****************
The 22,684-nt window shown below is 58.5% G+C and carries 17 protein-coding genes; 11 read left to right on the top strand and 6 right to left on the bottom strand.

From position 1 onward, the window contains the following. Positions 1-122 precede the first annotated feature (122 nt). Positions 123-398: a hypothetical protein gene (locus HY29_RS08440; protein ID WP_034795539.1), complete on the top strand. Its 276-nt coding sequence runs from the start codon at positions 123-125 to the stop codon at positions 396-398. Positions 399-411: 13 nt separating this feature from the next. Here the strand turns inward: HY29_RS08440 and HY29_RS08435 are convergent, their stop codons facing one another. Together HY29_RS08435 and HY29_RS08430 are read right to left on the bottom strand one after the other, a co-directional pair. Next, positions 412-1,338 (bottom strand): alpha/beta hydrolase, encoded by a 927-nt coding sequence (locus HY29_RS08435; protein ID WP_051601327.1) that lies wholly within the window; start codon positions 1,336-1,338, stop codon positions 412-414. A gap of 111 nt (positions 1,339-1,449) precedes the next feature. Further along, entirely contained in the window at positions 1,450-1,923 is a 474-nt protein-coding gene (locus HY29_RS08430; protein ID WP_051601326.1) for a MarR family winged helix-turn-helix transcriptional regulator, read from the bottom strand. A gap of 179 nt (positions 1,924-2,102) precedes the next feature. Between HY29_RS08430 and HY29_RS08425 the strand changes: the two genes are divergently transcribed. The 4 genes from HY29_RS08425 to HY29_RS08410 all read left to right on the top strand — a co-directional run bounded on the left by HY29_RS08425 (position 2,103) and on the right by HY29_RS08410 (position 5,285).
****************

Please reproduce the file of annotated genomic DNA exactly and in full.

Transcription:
The 22,684-nt window shown below is 58.5% G+C and carries 17 protein-coding genes; 11 read left to right on the top strand and 6 right to left on the bottom strand.

From position 1 onward, the window contains the following. Positions 1-122 precede the first annotated feature (122 nt). Positions 123-398: a hypothetical protein gene (locus HY29_RS08440; protein ID WP_034795539.1), complete on the top strand. Its 276-nt coding sequence runs from the start codon at positions 123-125 to the stop codon at positions 396-398. Positions 399-411: 13 nt separating this feature from the next. Here the strand turns inward: HY29_RS08440 and HY29_RS08435 are convergent, their stop codons facing one another. Together HY29_RS08435 and HY29_RS08430 are read right to left on the bottom strand one after the other, a co-directional pair. Next, positions 412-1,338 (bottom strand): alpha/beta hydrolase, encoded by a 927-nt coding sequence (locus HY29_RS08435; protein ID WP_051601327.1) that lies wholly within the window; start codon positions 1,336-1,338, stop codon positions 412-414. A gap of 111 nt (positions 1,339-1,449) precedes the next feature. Further along, entirely contained in the window at positions 1,450-1,923 is a 474-nt protein-coding gene (locus HY29_RS08430; protein ID WP_051601326.1) for a MarR family winged helix-turn-helix transcriptional regulator, read from the bottom strand. A gap of 179 nt (positions 1,924-2,102) precedes the next feature. Between HY29_RS08430 and HY29_RS08425 the strand changes: the two genes are divergently transcribed. The 4 genes from HY29_RS08425 to HY29_RS08410 all read left to right on the top strand — a co-directional run bounded on the left by HY29_RS08425 (position 2,103) and on the right by HY29_RS08410 (position 5,285).